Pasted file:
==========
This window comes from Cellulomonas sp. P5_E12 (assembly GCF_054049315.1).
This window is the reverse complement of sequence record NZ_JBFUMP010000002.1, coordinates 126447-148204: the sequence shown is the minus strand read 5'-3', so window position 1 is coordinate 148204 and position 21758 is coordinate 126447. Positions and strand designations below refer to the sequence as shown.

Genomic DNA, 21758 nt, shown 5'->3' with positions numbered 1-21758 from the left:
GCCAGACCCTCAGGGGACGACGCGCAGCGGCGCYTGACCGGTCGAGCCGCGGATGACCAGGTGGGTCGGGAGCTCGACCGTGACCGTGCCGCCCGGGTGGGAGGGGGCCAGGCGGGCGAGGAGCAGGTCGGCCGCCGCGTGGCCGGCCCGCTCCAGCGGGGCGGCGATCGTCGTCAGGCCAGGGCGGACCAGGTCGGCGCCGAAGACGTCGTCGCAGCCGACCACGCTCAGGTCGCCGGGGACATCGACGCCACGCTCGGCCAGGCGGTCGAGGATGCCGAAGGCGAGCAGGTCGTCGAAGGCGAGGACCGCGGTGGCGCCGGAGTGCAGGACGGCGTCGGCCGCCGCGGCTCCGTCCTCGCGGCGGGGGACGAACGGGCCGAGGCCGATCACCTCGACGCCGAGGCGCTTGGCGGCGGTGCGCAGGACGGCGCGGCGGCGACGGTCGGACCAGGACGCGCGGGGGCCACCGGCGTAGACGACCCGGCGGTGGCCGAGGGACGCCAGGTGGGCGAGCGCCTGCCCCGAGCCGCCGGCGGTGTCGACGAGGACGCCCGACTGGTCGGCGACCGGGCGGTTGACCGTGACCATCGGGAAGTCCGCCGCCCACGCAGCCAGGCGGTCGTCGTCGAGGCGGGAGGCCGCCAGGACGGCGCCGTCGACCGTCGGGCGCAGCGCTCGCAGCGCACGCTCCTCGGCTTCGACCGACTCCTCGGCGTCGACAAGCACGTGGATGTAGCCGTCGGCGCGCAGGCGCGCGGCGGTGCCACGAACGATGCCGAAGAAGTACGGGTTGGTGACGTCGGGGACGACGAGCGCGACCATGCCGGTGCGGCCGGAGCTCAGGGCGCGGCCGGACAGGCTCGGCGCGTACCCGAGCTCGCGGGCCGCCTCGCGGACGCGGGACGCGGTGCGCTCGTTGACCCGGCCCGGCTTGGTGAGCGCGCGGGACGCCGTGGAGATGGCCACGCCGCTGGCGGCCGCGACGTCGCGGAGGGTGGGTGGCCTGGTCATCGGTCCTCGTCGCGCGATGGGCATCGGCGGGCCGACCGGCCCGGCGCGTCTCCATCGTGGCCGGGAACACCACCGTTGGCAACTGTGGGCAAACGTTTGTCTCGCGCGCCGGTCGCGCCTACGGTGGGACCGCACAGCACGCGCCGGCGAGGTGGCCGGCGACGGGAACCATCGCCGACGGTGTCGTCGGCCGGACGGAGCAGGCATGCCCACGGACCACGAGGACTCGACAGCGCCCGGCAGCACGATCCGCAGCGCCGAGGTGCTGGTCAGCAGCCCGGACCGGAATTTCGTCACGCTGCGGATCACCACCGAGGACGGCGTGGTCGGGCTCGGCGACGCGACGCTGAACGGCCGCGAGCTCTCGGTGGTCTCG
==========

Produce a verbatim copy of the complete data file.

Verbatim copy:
This window comes from Cellulomonas sp. P5_E12 (assembly GCF_054049315.1).
This window is the reverse complement of sequence record NZ_JBFUMP010000002.1, coordinates 126447-148204: the sequence shown is the minus strand read 5'-3', so window position 1 is coordinate 148204 and position 21758 is coordinate 126447. Positions and strand designations below refer to the sequence as shown.

Genomic DNA, 21758 nt, shown 5'->3' with positions numbered 1-21758 from the left:
GCCAGACCCTCAGGGGACGACGCGCAGCGGCGCYTGACCGGTCGAGCCGCGGATGACCAGGTGGGTCGGGAGCTCGACCGTGACCGTGCCGCCCGGGTGGGAGGGGGCCAGGCGGGCGAGGAGCAGGTCGGCCGCCGCGTGGCCGGCCCGCTCCAGCGGGGCGGCGATCGTCGTCAGGCCAGGGCGGACCAGGTCGGCGCCGAAGACGTCGTCGCAGCCGACCACGCTCAGGTCGCCGGGGACATCGACGCCACGCTCGGCCAGGCGGTCGAGGATGCCGAAGGCGAGCAGGTCGTCGAAGGCGAGGACCGCGGTGGCGCCGGAGTGCAGGACGGCGTCGGCCGCCGCGGCTCCGTCCTCGCGGCGGGGGACGAACGGGCCGAGGCCGATCACCTCGACGCCGAGGCGCTTGGCGGCGGTGCGCAGGACGGCGCGGCGGCGACGGTCGGACCAGGACGCGCGGGGGCCACCGGCGTAGACGACCCGGCGGTGGCCGAGGGACGCCAGGTGGGCGAGCGCCTGCCCCGAGCCGCCGGCGGTGTCGACGAGGACGCCCGACTGGTCGGCGACCGGGCGGTTGACCGTGACCATCGGGAAGTCCGCCGCCCACGCAGCCAGGCGGTCGTCGTCGAGGCGGGAGGCCGCCAGGACGGCGCCGTCGACCGTCGGGCGCAGCGCTCGCAGCGCACGCTCCTCGGCTTCGACCGACTCCTCGGCGTCGACAAGCACGTGGATGTAGCCGTCGGCGCGCAGGCGCGCGGCGGTGCCACGAACGATGCCGAAGAAGTACGGGTTGGTGACGTCGGGGACGACGAGCGCGACCATGCCGGTGCGGCCGGAGCTCAGGGCGCGGCCGGACAGGCTCGGCGCGTACCCGAGCTCGCGGGCCGCCTCGCGGACGCGGGACGCGGTGCGCTCGTTGACCCGGCCCGGCTTGGTGAGCGCGCGGGACGCCGTGGAGATGGCCACGCCGCTGGCGGCCGCGACGTCGCGGAGGGTGGGTGGCCTGGTCATCGGTCCTCGTCGCGCGATGGGCATCGGCGGGCCGACCGGCCCGGCGCGTCTCCATCGTGGCCGGGAACACCACCGTTGGCAACTGTGGGCAAACGTTTGTCTCGCGCGCCGGTCGCGCCTACGGTGGGACCGCACAGCACGCGCCGGCGAGGTGGCCGGCGACGGGAACCATCGCCGACGGTGTCGTCGGCCGGACGGAGCAGGCATGCCCACGGACCACGAGGACTCGACAGCGCCCGGCAGCACGATCCGCAGCGCCGAGGTGCTGGTCAGCAGCCCGGACCGGAATTTCGTCACGCTGCGGATCACCACCGAGGACGGCGTGGTCGGGCTCGGCGACGCGACGCTGAACGGCCGCGAGCTCTCGGTGGTCTCG